Archive for the ‘2012 All-Star Weekend’ Category

Skeets and Tas rank the best five dunks from this year’s NBA Sprite Slam Dunk Contest. (Yes, it was as difficult as you’d imagine.) But, hey, let us know your top five dunks from Saturday Night below, and we’ll pretend to argue.

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As a point guard Jeremy Lin has proven he’s more than capable of sharing the rock. Guy’s averaging eight assists per game in February. But when it comes to distributing snacks? Good luck. He’s Kobe Bryant in the pretzel game.

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You had to know somebody was going to claim this one. As the resident Raptors fan up in here, I figured it might as well be me.

Canadian sports fans are unlikely to admit it, but I think that many of us have an inferiority complex in terms of how their favorite teams and players are perceived by American sports fans and media. We don’t just want you to notice our stars, we want you to praise them. Nay, we want you to covet them. Long-suffering Raptors fans have mostly been unable to swell our chests with pride over a Toronto player who Americans universally acknowledged as a star — except for the two-year period from 2000 to 2002 when Vince Carter was the most popular player in the NBA.

While there are many ways to define NBA player popularity among fans, I’m sure we can agree that All-Star Game voting is a pretty good metric. For three straight All-Star Games from 2000 to 2002, Vince garnered more votes than any other player. For Canadian fans who, in some cases, suspected that most Americans thought we lived in igloos — I choose to believe that most Americans are better-educated about us now, thanks to the Internet, Avril Lavigne and Justin Bieber — this was a massively important message of validation. We matter, damn it! Nevermind that Vince was from Florida and went to school in North Carolina. He belonged to us!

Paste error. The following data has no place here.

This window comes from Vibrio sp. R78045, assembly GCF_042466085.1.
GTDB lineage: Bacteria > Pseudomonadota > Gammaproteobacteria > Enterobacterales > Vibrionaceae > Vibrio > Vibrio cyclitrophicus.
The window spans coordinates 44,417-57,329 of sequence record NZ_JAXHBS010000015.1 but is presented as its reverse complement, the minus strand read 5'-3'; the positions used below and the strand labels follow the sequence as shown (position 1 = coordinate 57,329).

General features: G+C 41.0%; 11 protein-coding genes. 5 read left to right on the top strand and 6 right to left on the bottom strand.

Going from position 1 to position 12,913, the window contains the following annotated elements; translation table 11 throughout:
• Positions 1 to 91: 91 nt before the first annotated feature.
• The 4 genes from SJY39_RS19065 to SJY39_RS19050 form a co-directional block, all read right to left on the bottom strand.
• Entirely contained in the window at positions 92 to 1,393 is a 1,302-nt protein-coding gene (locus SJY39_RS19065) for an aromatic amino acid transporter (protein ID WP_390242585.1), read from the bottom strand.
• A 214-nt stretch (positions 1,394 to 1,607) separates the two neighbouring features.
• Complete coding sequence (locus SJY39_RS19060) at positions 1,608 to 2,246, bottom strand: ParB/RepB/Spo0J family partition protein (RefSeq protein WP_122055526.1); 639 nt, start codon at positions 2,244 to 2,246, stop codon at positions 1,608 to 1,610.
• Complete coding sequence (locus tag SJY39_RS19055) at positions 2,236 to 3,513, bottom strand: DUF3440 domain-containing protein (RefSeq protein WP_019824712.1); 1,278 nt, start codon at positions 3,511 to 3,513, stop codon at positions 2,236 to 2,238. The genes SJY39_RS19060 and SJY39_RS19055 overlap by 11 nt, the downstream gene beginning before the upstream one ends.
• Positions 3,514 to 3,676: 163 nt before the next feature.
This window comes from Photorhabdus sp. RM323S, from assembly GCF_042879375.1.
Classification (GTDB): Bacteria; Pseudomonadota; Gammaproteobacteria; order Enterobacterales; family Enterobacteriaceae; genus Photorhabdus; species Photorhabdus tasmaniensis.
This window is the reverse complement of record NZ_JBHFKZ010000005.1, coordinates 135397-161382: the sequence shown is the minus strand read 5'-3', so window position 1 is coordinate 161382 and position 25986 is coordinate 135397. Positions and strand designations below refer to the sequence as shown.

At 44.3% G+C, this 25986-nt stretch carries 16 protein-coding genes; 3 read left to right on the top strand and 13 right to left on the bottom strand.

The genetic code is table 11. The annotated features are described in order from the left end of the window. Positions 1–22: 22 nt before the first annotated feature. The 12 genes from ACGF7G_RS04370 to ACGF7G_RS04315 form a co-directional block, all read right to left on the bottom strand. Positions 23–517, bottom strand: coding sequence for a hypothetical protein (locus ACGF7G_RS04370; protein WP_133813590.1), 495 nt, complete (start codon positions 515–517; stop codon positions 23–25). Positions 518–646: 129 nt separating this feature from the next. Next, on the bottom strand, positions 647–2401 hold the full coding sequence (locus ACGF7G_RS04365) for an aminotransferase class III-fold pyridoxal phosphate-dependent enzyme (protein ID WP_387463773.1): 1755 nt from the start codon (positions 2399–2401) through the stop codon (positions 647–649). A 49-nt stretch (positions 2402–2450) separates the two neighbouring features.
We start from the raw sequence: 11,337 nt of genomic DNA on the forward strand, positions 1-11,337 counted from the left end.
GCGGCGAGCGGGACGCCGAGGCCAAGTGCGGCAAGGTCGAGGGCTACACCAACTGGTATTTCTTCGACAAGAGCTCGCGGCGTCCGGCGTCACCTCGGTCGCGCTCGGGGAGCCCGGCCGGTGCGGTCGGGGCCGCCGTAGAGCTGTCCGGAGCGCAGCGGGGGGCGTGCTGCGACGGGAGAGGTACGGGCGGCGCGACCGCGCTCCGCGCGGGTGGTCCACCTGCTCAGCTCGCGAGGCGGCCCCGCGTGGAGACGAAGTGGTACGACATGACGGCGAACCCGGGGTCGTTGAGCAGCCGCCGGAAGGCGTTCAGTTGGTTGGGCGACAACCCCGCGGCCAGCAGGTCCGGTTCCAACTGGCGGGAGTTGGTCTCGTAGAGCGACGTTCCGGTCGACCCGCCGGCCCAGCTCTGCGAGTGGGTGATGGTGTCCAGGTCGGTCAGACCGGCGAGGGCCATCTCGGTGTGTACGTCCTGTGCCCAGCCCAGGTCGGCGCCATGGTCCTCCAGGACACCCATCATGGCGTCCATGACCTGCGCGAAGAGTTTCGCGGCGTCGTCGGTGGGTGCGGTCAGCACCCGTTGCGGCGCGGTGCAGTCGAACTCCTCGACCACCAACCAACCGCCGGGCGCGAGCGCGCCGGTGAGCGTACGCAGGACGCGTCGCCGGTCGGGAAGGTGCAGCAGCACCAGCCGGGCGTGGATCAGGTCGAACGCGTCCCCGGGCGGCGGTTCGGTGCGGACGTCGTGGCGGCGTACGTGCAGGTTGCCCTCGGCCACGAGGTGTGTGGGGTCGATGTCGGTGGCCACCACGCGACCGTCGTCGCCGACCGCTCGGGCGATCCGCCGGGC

If any Raptors fans thought that Vince’s popularity was entirely based on his prodigious skill as a basketball player, they were mistaken. Vince Carter was the king of the NBA over that period because he could dunk like a motherfucker, and this fact was confirmed with great conviction in the 2000 NBA Slam Dunk Contest.

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One of the funnier parts of Jeremy’s Lin rise to sudden NBA stardom was that, during the start of “Linsanity,” he was actually sleeping on Landry Field’s couch. So, with that in mind, Skeets and Tas hit up Media Day to ask some NBA All-Stars if THEY had to crash on a teammate’s sofa, whose would it be and why?

LINKS: TBJ Facebook | TBJ Store | TBJ F.A.Q. | 2012 All-Star Weekend

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Live from a picturesque hotel balcony at the Orlando World Center Marriott, Skeets and Tas recap a busy NBA All-Star Friday, which includes: thoughts from Media Day, the infamous return of “Box Out Kid,” Kyrie Irving’s Rising Stars three-point shooting, Greg Monroe’s “YOINK!” moment, a live appearance on NBATV’s “The Jump” at Jam Session, miniature Ken Griffey Jr., and much, much more. Enjoy.

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This right here is my personal funniest moment in the history of All-Star Weekend. You can keep Chris Andersen’s botched dunk contest attempts, the Michael Jordan’s wide-open missed dunk and the time Darrell Armstrong shot a layup in the dunk contest. I’ll take Jerry Stackhouse, in the midst of his best season, confidently throwing down a 360 immediately after Vince Carter’s legendary 360. Whoops.